Tuesday, March 17, 2009

Rogers turns his sights on the US and many other things

Not content with savaging the battered British economy and its floundering pound, investment guru Jim Rogers has now turned his sites on the US, its ailing banks and most of all, AIG (while his attack on the UK drew some acid responses, it’s a fairly safe bet to bash the American Insatiable Group).

In an interview with Bloomberg TV, aired Tuesday, Rogers says the US risks sending the world into a depression as its bailouts of failed companies rob healthy businesses of capital, and urges Washing to let AIG - which notched up the biggest Q4 loss in corporate history - go bankrupt:

“The US is taking assets from competent people and giving them to incompetent people,” said Rogers, chairman of Singapore-based Rogers Holdings and author of books including Investment Biker and Adventure Capitalist. “That’s bad economics”.

In other cheery remarks, there were lots of dire warnings but not many solutions in Rogers’ predictions that the US is repeating the mistakes made by Japan in the 1990s and risks creating “zombie banks” by rescuing failed financial services companies that should have been allowed to go under.

His most useful point is possibly that we should all be buying farms and agricultural producers.

And in a characteristically counter-intuitive tack, Rogers warns that oil prices (now floundering around $47 a barrel after last year’s highs of more than $147), may rise to record levels due to waning reserves and a lack of major field discoveries: “Reserves of oil are going down all over the world…The price of oil has to go much, much higher. I don’t know if the oil price will go up to record level in three years or five years. I don’t know when but I know it is.”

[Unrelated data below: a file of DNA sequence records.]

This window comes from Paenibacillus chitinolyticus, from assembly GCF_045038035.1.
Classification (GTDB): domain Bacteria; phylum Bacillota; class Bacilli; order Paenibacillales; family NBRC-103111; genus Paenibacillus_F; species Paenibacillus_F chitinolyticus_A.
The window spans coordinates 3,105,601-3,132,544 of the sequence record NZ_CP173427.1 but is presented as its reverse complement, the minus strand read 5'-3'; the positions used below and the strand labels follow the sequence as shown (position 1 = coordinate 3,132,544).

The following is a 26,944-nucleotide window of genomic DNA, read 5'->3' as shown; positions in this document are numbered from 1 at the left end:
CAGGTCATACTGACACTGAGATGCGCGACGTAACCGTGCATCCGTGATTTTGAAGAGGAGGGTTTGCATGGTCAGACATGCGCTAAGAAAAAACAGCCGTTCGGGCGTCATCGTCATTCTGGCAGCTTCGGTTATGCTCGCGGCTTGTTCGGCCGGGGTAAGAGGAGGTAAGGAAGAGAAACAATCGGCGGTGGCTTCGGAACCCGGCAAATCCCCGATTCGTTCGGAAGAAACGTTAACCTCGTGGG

Finally, the spectre of inflation also disturbs Rogers - although he owns gold and silver, he adds, calls to return to the gold standard are “not going to solve our problems”:

“People should be prepared for inflation as governments worldwide are printing money to prop up economies at a time when commodities supply is under pressure…We’re going to have serious, serious inflation down the road… I wish I knew when.”

Thanks, Jim.

And here are Rogers’ other main points, courtesy of FirstAdopter:
- This is a bear market rally that can last days, weeks, even months
- He is worried about government debt market. In a few months, they have quintupled government debt
- Massive short squeeze on the U.S. dollar from forced liquidation. It’s an artificial rally
- He owns the yen and the dollar, not sure where to put the money. Maybe real assets
- The only asset class that has fundamentals improving are raw materials and commodities
- He owns some gold, but thinks there is more money to be made in agriculture and silver. IMF is trying to sell their gold, which may hurt it for a while
- Central bank is trying to keep interest rates down, but eventually it will backfire and rate will go through the roof
- If you write-off everything in sight, sure you can show a profit [talking about C, BAC, and JPM saying they are profitable in January and February 2009]
- He is short JPMorgan and covered his Citigroup. He thinks they have gigantic derivatives and off balance sheet exposure, also large credit card division which will be bad
- No position in insurance companies
- Best economic sector in the world next 10-20 years is agriculture and farming. Low inventories and tons of shortages

No comments:

Lunch is for wimps

Lunch is for wimps
It's not a question of enough, pal. It's a zero sum game, somebody wins, somebody loses. Money itself isn't lost or made, it's simply transferred from one perception to another.